Bivalent vaccines derived from measles vaccine
Major childhood diseases, such as polio or measles, have been virtually eliminated since the 60s thanks to the use of live-attenuated vaccines. Today, millions of children worldwide are still exposed to terrible infectious diseases for which no vaccine is available: AIDS, malaria, dengue fever, infants bronchiolitis. Our laboratory is working on a combined strategy to develop pediatric prophylactic vaccines. Our strategy is derived from measles live-attenuated vaccine, a mostly safe and effective human vaccine, engineered to express additional antigens. We are devoting our efforts to develop this strategy from the conception of antigens and vaccine vectors to clinical trials. The measles vaccine has been administered to hundreds of millions of children over the last 40 years and proved to afford life-long immunity after a single administration. Easily produced in many countries this vaccine is distributed through the Expanded Program on Immunization of WHO. These characteristics led us to consider its use as a pediatric vector designed to protect children against measles and simultaneously to immunize them against other infections. Such affordable recombinant vaccines are attractive for the developing world. We realize that all these vaccines will not be used simultaneously. However, depending on the region of the world where diverse epidemics threaten children, some combinations may still be used successfully.
With this aim, we demonstrated the strong and stable expression from this vector of genes encoding proteins from HIV, WNV, DENV, CHIKV, SARScoV, H5N1, P. falciparum or mTB. These vectors are immunogenic in mice transgenic for MV receptor and in non-human primates, inducing long-term neutralizing antibodies and cellular immunity. In the case of HIV and chikungunya, we succeeded, in collaboration with industrial partners, to introduce two recombinant vaccine candidates in phase I clinical trials in adults. GMP batches of recombinant MV virus expressing HIV clade B Gag-Pol-Nef or CHIKV structural proteins as virus-like-particles (VLP) (see Figure 1A) were generated and shown to be immunogenic in preclinical models. Their toxicity was assessed in macaques, showing a biodistribution and shedding similar to that of standard measles vaccine, both vaccines replicating preferentially in secondary lymphoid organs and epithelium-rich tissues. These vaccines were well tolerated and did not induce local or systemic toxicity. Next generation of MV-HIV vectors, either promoting the budding of assembled HIV1 Gag/Env VLPs, or chimeric virus with HIV1 Env on the viral surface, have been produced and proved to be immunogenic in preclinical models. These programs are still ongoing.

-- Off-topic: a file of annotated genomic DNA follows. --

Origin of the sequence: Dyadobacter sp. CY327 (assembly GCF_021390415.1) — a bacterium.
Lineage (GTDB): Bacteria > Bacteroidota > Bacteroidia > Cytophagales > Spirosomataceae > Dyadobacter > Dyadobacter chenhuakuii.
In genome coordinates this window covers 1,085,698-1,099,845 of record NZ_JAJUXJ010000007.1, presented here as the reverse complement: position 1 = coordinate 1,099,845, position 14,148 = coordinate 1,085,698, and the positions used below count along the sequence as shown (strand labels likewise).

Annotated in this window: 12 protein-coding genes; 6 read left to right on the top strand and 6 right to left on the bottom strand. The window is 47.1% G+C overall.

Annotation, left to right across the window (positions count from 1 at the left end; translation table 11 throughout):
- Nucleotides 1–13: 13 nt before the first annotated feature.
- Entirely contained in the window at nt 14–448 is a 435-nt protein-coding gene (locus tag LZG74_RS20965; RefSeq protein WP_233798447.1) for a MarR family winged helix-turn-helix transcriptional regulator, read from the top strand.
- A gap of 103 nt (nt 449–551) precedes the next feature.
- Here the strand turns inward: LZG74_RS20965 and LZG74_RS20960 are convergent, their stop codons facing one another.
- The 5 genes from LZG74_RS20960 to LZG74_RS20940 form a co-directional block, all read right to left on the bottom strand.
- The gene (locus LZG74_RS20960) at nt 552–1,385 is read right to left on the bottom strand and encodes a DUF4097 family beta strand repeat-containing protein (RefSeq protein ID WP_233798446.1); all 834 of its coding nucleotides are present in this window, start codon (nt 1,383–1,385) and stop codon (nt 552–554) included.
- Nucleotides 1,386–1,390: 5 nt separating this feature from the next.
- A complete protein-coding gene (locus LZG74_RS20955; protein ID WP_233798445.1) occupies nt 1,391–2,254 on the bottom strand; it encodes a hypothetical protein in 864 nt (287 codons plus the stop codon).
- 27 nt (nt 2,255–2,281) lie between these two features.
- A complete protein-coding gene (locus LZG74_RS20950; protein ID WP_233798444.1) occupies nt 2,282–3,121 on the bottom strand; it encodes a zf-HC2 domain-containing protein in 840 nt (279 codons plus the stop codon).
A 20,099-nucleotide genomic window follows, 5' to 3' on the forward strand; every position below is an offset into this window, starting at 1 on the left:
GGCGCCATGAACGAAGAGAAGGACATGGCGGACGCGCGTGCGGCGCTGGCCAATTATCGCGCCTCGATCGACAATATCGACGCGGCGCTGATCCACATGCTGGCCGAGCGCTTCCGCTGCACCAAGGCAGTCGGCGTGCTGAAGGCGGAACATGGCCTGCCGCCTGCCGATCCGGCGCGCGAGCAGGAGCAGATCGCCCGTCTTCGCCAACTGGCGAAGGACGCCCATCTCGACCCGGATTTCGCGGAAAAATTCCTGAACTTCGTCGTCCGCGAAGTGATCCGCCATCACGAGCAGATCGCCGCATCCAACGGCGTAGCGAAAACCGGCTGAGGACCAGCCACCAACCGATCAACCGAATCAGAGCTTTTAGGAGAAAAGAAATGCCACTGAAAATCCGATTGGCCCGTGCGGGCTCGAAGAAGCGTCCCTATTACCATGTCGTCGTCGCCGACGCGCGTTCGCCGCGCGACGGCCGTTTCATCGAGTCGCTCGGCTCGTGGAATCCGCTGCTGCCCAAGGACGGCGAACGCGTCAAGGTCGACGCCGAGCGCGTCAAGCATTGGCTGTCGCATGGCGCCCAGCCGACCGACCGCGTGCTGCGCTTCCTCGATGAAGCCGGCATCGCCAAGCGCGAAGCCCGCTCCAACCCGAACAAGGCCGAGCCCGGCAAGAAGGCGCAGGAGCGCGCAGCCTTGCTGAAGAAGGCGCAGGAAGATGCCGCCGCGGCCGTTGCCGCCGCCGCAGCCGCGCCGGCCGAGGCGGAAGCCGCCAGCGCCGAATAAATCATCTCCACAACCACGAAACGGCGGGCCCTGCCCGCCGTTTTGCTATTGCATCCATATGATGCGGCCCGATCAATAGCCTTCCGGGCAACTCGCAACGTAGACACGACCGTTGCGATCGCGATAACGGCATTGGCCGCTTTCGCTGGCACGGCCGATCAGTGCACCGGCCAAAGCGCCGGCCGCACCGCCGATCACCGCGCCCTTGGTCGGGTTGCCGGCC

We are also developing a measles-dengue preventive vaccine. To avoid the interference problems of using a vaccine mixture containing the four serotypes of DENV, we generated a single MV vector expressing a tetravalent combined dengue antigen derived from the four serotypes of DENV. This recombinant virus elicited durable specific neutralizing antibodies to the four serotypes of dengue virus in mice and partially protected macaques from DENV infectious challenge. This vaccine is currently improved by adding newly identified DENV antigens before clinical evaluation.
Because measles vaccine provides efficient protection against a respiratory acquired disease, this strategy appears suitable to other respiratory viral diseases. To test this possibility we generated recombinant MV expressing the spike protein of SARS coronavirus or the hemaglutinin and neuraminidase genes of H5N1 influenza virus. Both recombinant vaccines were highly immunogenic in mice and protected all immunized mice from lethal challenge. This program is currently continued with the aim of generating a universal measles-flu vaccine for pediatric use. Similarly, we are working on several strategies to generate MV-RSV vaccine candidates to protect infants from bronchiolitis.
Since several years, we have developed in collaboration with our colleagues of Inserm-892 (Nantes) the use of modified MV vectors for oncolytic treatment of aggressive tumors. We have demonstrated in a series of original articles the capacity of these vectors to specifically kill tumor cells from human mesothelioma (asbestos pleural cancer), melanoma, lung, and colon adenocarcinoma (in vitro and in vivo in mouse engrafted models). We also demonstrated the capacity of these vectors to elicit antitumoral CD8 T cell immunity through cross presentation in MoDC and pDC. This work is now progressing to clinical trials in cancer patients.
A new vaccine platform derived from viral nanoparticles
We have recently developed a new vaccine platform based on measles virus nucleoprotein (N). This protein, which composes the helical viral nucleocapsid, has the property to auto-assemble around RNA molecules (viral genome or any RNA) to form highly stable multimeric ribonucleoprotein rods (RNP) with a diameter of 20 nm and variable length from 100 to 500 nm (see Figure 1B). These biological nanoparticles can be produced in mammalian cells or in yeast. We are expressing the N protein in fusion with heterologous antigens in Pichia pastoris yeast. As a proof-of-concept, we demonstrated the immunogenicity and protective capacity of whole heat-inactivated yeast expressing a well-known malaria antigen, the circumsporozoite protein (CSP) multimerized on RNP, without adjuvant. We are currently extending this technology to other antigens.